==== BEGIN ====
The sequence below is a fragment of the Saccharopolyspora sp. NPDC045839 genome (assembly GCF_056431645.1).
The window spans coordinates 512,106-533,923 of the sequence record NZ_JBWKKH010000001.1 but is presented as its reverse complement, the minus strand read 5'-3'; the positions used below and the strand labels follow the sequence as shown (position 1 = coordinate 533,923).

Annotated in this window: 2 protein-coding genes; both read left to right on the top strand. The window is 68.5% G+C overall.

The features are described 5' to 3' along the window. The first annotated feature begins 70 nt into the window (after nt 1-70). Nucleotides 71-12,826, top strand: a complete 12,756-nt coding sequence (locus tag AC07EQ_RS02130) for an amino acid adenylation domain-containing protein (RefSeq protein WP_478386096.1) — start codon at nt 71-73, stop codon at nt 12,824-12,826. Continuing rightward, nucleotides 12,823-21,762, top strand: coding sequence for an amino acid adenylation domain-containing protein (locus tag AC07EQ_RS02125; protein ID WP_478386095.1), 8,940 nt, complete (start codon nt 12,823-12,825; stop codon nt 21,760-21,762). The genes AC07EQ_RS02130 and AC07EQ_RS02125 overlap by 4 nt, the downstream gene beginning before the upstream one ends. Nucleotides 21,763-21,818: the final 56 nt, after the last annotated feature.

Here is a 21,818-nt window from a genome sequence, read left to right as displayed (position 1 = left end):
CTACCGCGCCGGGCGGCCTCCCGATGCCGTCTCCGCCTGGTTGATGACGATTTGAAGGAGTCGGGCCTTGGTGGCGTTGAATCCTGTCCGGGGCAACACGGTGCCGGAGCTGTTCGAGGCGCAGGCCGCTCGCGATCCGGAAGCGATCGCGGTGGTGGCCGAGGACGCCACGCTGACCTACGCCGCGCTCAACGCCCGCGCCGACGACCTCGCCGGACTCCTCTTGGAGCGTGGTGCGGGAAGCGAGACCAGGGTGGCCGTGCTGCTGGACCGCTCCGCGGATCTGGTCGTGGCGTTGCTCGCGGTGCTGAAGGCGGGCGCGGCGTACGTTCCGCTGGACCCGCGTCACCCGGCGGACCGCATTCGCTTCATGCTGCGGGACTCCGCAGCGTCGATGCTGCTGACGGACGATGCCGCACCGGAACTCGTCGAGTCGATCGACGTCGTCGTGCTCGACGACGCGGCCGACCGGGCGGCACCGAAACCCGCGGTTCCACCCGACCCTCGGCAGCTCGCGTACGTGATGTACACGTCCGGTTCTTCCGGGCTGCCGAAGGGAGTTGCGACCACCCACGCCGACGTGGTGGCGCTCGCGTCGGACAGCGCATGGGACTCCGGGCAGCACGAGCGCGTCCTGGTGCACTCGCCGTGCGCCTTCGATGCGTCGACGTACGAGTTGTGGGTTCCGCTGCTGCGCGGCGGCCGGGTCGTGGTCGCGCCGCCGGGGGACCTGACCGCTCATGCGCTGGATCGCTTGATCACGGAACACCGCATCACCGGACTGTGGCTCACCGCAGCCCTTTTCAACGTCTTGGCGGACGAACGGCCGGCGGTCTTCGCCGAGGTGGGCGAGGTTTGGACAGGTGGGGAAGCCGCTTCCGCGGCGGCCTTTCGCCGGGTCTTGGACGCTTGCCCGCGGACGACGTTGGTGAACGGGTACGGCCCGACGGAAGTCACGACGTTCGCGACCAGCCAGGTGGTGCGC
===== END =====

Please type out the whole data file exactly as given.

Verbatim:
The sequence below is a fragment of the Saccharopolyspora sp. NPDC045839 genome (assembly GCF_056431645.1).
The window spans coordinates 512,106-533,923 of the sequence record NZ_JBWKKH010000001.1 but is presented as its reverse complement, the minus strand read 5'-3'; the positions used below and the strand labels follow the sequence as shown (position 1 = coordinate 533,923).

Annotated in this window: 2 protein-coding genes; both read left to right on the top strand. The window is 68.5% G+C overall.

The features are described 5' to 3' along the window. The first annotated feature begins 70 nt into the window (after nt 1-70). Nucleotides 71-12,826, top strand: a complete 12,756-nt coding sequence (locus tag AC07EQ_RS02130) for an amino acid adenylation domain-containing protein (RefSeq protein WP_478386096.1) — start codon at nt 71-73, stop codon at nt 12,824-12,826. Continuing rightward, nucleotides 12,823-21,762, top strand: coding sequence for an amino acid adenylation domain-containing protein (locus tag AC07EQ_RS02125; protein ID WP_478386095.1), 8,940 nt, complete (start codon nt 12,823-12,825; stop codon nt 21,760-21,762). The genes AC07EQ_RS02130 and AC07EQ_RS02125 overlap by 4 nt, the downstream gene beginning before the upstream one ends. Nucleotides 21,763-21,818: the final 56 nt, after the last annotated feature.

Here is a 21,818-nt window from a genome sequence, read left to right as displayed (position 1 = left end):
CTACCGCGCCGGGCGGCCTCCCGATGCCGTCTCCGCCTGGTTGATGACGATTTGAAGGAGTCGGGCCTTGGTGGCGTTGAATCCTGTCCGGGGCAACACGGTGCCGGAGCTGTTCGAGGCGCAGGCCGCTCGCGATCCGGAAGCGATCGCGGTGGTGGCCGAGGACGCCACGCTGACCTACGCCGCGCTCAACGCCCGCGCCGACGACCTCGCCGGACTCCTCTTGGAGCGTGGTGCGGGAAGCGAGACCAGGGTGGCCGTGCTGCTGGACCGCTCCGCGGATCTGGTCGTGGCGTTGCTCGCGGTGCTGAAGGCGGGCGCGGCGTACGTTCCGCTGGACCCGCGTCACCCGGCGGACCGCATTCGCTTCATGCTGCGGGACTCCGCAGCGTCGATGCTGCTGACGGACGATGCCGCACCGGAACTCGTCGAGTCGATCGACGTCGTCGTGCTCGACGACGCGGCCGACCGGGCGGCACCGAAACCCGCGGTTCCACCCGACCCTCGGCAGCTCGCGTACGTGATGTACACGTCCGGTTCTTCCGGGCTGCCGAAGGGAGTTGCGACCACCCACGCCGACGTGGTGGCGCTCGCGTCGGACAGCGCATGGGACTCCGGGCAGCACGAGCGCGTCCTGGTGCACTCGCCGTGCGCCTTCGATGCGTCGACGTACGAGTTGTGGGTTCCGCTGCTGCGCGGCGGCCGGGTCGTGGTCGCGCCGCCGGGGGACCTGACCGCTCATGCGCTGGATCGCTTGATCACGGAACACCGCATCACCGGACTGTGGCTCACCGCAGCCCTTTTCAACGTCTTGGCGGACGAACGGCCGGCGGTCTTCGCCGAGGTGGGCGAGGTTTGGACAGGTGGGGAAGCCGCTTCCGCGGCGGCCTTTCGCCGGGTCTTGGACGCTTGCCCGCGGACGACGTTGGTGAACGGGTACGGCCCGACGGAAGTCACGACGTTCGCGACCAGCCAGGTGGTGCGC